Readers' Submissions

Family Matters

  • Written by Professor
  • February 23rd, 2012
  • 5 min read

Recently my Thai girlfriend got sick and had to spend an extended time in a hospital in Bangkok. Her mother got on the first bus from the village and was there when my girl checked in. Her older sister, who lives and works in Bangkok, took time off from her job to settle my girl in. The hospital provided two beds which were put in her room, and both mum and older sister slept every night for the next week in the hospital with my girl.

Her older brother came by every afternoon after he finished work to bring food for dinner and for breakfast the next day, as the hospital food was not considered tasty enough.

After a few weeks my girl was released, but then had a relapse and had to be re-admitted. This time her other older sister, who had been working up country, came to stay while mum stayed in the village to look after dad and the kids. So now every night the two sisters slept next to my girl, and helped her when she had to go to the bathroom.

My girl was eventually discharged and moved back to her place in Bangkok. Both sisters and the brother stayed with her, and took care of her 24/7, taking off time from their jobs as needed. The sister who lived up country ended up taking close to two months off.

What’s the point? It is a truism that “You don’t marry the girl, you marry the family”. Men are expected to take care of the family as well as their girl, and many foreigners complain bitterly about this.

I don’t. To me it is quid pro quo. I knew that during the past seven years that I have been taking care of my girl, much of my monthly payment was going to her family. It didn’t bother me then and it doesn’t bother me now.

But now I have started to understand it. When my girl got sick, there was no question at all that the family would all chip in to support her. I don’t think this was merely a payback for the money she had given them. It was a natural response to a family member in need. They would have done this even had she not given them anything. It is their job. She is their family.

The Thai (and especially the Isaan) family is strongly knitted together. They may not have much, but they have each other. With a lack of financial resources, the glue that binds them is their caring for one another, in times of trouble. Sure they fight and scream and can be pretty nasty to each other. All families all over the world are like that. But they pull together when one needs something, and there is nothing more needy than a serious illness.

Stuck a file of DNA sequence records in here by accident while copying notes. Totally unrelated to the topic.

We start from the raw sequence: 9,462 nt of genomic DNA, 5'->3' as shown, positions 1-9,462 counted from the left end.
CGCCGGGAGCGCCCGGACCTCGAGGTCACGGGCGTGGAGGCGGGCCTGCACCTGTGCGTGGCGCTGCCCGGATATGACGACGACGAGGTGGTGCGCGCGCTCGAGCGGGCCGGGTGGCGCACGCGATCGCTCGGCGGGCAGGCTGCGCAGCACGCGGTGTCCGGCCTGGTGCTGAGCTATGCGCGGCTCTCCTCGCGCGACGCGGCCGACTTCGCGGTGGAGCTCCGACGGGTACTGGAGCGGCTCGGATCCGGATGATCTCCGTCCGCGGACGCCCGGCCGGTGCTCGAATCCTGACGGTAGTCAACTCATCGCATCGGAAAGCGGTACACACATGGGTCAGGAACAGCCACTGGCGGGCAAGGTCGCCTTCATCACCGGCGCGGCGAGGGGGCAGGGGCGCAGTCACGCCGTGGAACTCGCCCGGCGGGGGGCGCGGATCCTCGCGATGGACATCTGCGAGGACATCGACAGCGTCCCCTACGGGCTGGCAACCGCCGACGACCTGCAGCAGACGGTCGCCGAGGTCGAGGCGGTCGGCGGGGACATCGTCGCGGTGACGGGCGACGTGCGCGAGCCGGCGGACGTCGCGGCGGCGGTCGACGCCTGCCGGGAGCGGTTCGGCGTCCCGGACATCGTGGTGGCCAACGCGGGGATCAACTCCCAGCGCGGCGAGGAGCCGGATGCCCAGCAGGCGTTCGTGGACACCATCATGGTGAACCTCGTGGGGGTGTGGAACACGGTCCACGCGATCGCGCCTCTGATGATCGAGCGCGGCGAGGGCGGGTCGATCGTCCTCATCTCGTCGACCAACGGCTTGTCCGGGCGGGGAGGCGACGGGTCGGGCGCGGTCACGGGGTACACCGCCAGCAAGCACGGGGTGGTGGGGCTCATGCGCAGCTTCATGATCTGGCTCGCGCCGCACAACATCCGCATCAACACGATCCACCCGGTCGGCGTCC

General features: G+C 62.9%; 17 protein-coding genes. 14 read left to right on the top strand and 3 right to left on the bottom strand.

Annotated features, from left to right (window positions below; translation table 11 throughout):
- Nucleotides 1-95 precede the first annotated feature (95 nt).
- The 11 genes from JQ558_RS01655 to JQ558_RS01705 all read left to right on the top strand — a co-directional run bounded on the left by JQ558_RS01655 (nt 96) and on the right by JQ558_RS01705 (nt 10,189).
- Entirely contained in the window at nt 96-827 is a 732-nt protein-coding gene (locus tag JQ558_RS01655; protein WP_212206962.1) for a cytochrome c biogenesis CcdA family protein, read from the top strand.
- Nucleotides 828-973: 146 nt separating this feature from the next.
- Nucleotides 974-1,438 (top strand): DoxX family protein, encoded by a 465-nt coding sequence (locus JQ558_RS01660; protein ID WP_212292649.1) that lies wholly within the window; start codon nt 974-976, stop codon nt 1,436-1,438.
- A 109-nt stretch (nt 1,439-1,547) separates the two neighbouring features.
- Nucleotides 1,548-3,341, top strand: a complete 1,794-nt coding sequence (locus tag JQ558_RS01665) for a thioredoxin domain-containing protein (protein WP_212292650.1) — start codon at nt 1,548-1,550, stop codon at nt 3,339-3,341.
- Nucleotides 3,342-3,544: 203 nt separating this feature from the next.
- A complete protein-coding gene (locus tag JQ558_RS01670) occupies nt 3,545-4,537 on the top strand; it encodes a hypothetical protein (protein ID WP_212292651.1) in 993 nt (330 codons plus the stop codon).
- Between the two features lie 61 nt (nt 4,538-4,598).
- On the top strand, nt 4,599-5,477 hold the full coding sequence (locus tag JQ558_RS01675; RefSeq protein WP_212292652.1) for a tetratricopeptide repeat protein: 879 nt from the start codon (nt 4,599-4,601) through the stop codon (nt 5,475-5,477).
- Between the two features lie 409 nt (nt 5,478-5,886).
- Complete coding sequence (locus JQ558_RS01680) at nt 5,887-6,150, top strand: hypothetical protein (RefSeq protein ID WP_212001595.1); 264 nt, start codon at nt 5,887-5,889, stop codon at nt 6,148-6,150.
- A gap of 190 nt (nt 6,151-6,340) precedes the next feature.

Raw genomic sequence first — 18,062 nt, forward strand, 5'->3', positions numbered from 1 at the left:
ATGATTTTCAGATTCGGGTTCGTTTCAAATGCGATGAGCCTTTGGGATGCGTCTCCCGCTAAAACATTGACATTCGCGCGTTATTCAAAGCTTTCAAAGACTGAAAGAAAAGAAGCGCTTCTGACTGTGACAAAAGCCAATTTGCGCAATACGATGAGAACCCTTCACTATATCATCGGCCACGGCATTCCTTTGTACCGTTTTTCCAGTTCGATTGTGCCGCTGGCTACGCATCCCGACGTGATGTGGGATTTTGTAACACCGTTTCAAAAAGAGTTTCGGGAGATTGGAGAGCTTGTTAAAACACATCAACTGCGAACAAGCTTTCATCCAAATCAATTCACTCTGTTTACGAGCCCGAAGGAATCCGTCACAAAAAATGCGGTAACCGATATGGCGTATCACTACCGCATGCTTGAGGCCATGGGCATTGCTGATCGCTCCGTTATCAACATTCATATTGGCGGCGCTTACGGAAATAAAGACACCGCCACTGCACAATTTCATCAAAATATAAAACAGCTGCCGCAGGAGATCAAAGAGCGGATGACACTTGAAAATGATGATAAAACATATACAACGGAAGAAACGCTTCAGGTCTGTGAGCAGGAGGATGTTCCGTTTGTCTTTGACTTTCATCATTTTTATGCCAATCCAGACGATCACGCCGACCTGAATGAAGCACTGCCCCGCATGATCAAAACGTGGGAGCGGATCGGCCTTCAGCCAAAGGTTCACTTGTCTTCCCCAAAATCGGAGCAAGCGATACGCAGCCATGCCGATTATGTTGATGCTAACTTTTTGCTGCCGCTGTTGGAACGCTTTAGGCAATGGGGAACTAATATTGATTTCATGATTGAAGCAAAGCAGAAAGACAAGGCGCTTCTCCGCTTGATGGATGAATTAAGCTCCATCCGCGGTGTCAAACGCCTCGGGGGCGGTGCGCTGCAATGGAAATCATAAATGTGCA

The oldest sister has racked up immense credit card bills. Not from frivolous wastage, but you try living in Bangkok on 11,000 baht a month, and support a kid back home. The bills mount up, and older sister never once set foot in a bar nor attempted to charge a guy for sex. My girl has mentioned the credit card issue to me on occasion, and I kind of shook it off. Now I will look into it, and see how I can help out. I didn’t sleep on the floor of the hospital room for a month, but I can see how my money can help a little bit.

I am well aware that many Thai women take advantage of their foreign boyfriends, and often make unreasonable financial demands in the name of the family. When I first starting taking care of my girl, we put together a monthly budget, and I added a sum for her family. I told her that any money her family needed would come out of her monthly payment, and that she was not to ask me for more. She never has in seven years. But I know she has been sending substantial amounts home. Her decision. Her money. But it was great to see her family support her in her time of need. The cynical among us might say they were afraid of losing their source of income, but I don’t believe that. The love that binds this family together is more important than money.

The purpose of this submission was to comment on the importance of family in the life of the Thai, and how we foreigners need to respect that. But a slightly different issue also comes to mind.

There have been many submissions relating horror stories in Thai hospitals, and my heart goes out to those who suffered. Luckily, I had the funds to put my girl in a private (not public) hospital in Bangkok (not up-country). The service she received was superb.

I watched and timed to see how quickly the nurses came after my girl rang the call button. Usually it was under 30 seconds. Sometimes it was under 10. People regularly came to check on her. The nurses were thoughtful and caring. Visitors were allowed 24/7, and I was able to stay as long as I wished. No one complained that I wasn’t officially family, and everyone was kind to me.

Both her primary doctor as well as some of the specialists went out of their way to communicate with me (in English) and her primary doctor sent me emails every day I was out of the country detailing my girl’s status. By the way, this was not a hospital for foreigners, it was a Thai only hospital and I was the only foreigner I ever saw there.

The doctors also communicated well with both my girl as well as her family. The doctors clearly explained the medical issues, despite the fact they were dealing with “up-country peasants”. There might have been some anti-Isaan bias but I never detected it.

So that’s my submission; nothing horrific, no one cheats, steals or otherwise acts inappropriately. Other submissions are far more interesting. But I learned, unfortunately due to my girl getting horribly ill, that there is kindness and decency in Thailand, and that, in the end, family matters.



Stickman's thoughts:

Here's hoping your girlfriend makes a full recovery.